The Renaissance allowed for some reconstruction of the fortress. However, in 1631 fighting related to the royal decree to disband the legislative power of Provence ended in the destruction of the citadel. In 1642, King Louis XIII thanked the Grimaldi family for supporting the Crown and conveyed the title of Marquis des Baux. The current titleholder (administration is by the French state) is Prince Albert of Monaco.
The old castle was abandoned and left to deteriorate. Rebuilding work under the direction of the Ministry of Culture and the Environment began in the late 1960s. Today, the village is a significant tourist attraction with busloads arriving daily to wander the narrow streets, dine on sunny terraces and climb what remains of the old walls of the fortress.
Paid parking is available at the edge of the village.
Visiting the medieval village is free however to enter Château des Baux you must buy a ticket. It is possible to purchase a combination ticket for access to the Château and Carrières de Lumières. There is also a smartphone application available for download.
The Les Baux de Provence tourist office is located just inside the main gate.
Tourtour with a pedestrian-friendly central square shaded by Plane Trees and the charming side streets it is easy to appreciate why this village fits the Beaux Villages label. Known as “village in the sky of Provence” TourTour sits at 635 metres above sea level situated the Beau Soliel hillside. The town’s residents and visitors alike enjoy sweeping views of rolling hills of the Var with the Sainte Baume Massif and Mont Saint Victoire in the distance.
There are plenty of historical highlights to observe in TourTour, a place where portions of fortified 14th and 17th-century rampart walls still stand. The village name translates into TowerTower of which there are a few including the Grimaud Tower (11th century) located outside the town. There are two castles in TourTour: 12th-C Chateau Vieux and 16th-century Château de Raphélis (now called Chateau Municipal). TourTour’s clock tower with its wrought-iron campanile dates from 1665. Walk through the maze of old streets to see eight (8) fountains and an equal number of chapels. The 11th-century Saint-Domnin church underwent alterations in the 14th and 17th centuries. Also worth seeing is the old lavoir (public wash house) located on the rue de le Lavoir outside the rampart walls.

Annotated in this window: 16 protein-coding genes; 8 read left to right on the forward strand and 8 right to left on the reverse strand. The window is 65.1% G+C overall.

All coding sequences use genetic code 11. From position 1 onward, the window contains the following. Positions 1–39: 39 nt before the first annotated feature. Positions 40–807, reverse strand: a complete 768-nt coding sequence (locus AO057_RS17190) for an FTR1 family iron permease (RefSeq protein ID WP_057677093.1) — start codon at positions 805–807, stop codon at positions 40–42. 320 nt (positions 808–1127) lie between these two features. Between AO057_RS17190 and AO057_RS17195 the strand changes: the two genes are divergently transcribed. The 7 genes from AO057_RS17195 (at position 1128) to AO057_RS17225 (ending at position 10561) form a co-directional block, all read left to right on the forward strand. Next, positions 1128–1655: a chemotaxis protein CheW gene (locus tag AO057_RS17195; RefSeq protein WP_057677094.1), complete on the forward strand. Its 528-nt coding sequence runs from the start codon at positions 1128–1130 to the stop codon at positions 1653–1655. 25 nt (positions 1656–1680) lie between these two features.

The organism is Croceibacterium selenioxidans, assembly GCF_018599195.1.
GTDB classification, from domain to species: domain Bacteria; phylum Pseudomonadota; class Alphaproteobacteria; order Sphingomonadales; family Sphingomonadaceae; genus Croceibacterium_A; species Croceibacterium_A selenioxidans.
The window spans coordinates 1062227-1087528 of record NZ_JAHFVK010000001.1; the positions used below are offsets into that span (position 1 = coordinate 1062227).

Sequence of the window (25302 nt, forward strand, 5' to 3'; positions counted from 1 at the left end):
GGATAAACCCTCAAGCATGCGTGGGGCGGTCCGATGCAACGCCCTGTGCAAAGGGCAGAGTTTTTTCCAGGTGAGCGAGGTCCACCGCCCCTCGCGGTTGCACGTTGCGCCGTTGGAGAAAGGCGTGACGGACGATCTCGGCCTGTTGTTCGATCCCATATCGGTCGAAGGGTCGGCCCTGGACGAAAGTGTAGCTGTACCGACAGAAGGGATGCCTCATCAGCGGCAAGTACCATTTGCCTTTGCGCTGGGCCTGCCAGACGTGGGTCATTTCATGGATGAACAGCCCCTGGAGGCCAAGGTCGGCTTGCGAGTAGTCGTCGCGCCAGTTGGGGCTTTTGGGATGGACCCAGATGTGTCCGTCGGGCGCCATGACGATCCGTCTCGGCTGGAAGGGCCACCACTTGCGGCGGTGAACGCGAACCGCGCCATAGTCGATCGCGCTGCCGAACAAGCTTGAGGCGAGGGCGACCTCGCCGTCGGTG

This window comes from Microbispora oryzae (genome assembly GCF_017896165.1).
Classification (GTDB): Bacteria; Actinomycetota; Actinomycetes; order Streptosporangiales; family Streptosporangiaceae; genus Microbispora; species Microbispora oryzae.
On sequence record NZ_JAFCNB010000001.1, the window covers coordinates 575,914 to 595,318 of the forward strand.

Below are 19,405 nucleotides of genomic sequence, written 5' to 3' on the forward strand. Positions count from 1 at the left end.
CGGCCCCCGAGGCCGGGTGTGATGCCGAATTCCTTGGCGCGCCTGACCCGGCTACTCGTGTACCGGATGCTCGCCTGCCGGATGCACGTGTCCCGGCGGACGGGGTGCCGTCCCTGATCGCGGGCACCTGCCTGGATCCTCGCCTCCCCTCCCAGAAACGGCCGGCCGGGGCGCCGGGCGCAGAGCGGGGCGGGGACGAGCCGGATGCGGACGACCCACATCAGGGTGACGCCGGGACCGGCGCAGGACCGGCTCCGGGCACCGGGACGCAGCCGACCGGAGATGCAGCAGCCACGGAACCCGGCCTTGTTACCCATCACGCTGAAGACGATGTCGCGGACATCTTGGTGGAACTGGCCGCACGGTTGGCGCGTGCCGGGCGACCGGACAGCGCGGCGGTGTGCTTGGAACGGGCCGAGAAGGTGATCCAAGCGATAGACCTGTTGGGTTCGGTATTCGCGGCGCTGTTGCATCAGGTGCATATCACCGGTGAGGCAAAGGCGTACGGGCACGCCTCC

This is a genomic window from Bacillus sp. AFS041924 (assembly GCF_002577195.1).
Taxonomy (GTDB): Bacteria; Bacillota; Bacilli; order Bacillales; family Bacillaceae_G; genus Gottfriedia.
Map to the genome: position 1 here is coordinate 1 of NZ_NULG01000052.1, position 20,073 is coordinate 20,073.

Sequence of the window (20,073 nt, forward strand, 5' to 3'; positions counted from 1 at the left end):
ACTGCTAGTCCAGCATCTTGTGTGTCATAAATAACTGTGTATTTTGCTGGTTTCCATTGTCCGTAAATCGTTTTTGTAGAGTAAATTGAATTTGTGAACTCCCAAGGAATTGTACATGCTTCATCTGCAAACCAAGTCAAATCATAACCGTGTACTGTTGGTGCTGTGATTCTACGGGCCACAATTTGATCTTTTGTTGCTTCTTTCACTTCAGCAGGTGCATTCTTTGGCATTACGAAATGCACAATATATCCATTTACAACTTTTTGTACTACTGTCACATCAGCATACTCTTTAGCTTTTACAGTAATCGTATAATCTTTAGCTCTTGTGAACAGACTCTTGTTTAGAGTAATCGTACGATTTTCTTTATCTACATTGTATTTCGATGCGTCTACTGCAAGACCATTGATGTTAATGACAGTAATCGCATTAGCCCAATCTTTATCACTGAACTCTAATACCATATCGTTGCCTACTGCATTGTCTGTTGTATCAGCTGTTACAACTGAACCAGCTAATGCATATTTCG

Provencal artist Bernard Buffet (1928-1999) spent the last years of his life living and working outside of Tourtour. His widow donated a few of Buffet’s bronze sculptures to the municipality, and these are on display in the village.
TourTour Tourism Office
2 Place de la Trinité
Ansouis is Perched on a hillside mostly protected from the Mistral wind. This gem of a village in the Luberon definitely earns its status as one of the Les Plus Beaux Villages de France. With its tiny laneways, houses built into ancient ramparts, and stone facades with brightly painted shutters, this town oozes charm while retaining elements from its medieval past. Once a small fortified village, above the route joining the centres of Aix-en-Provence and Apt, the town and its fortress, leveraged that strategic position and solid, stone defensive walls for protection purposes during the Middle Ages. Today, inhabitants of Ansouis enjoy expansive, elevated views of the Grand Luberon mountain range and the Durance River Valley.
Gordes is a hilltop town remarkable for its dry-stone walls. The village core sits proudly at the top of a rise making it one of the most photographed places in the Luberon. This town is practically a required pilgrimage stop for anyone who wants to say they have “been to Provence.” The name Gordes originates from the Celtic word Vordense, pronounced as Gordenses and eventually altered through the ages to the current iteration. The Abbey de Senaque with its beautiful lavender field and the Bories Village are two favourite spots to visit just outside of Gordes.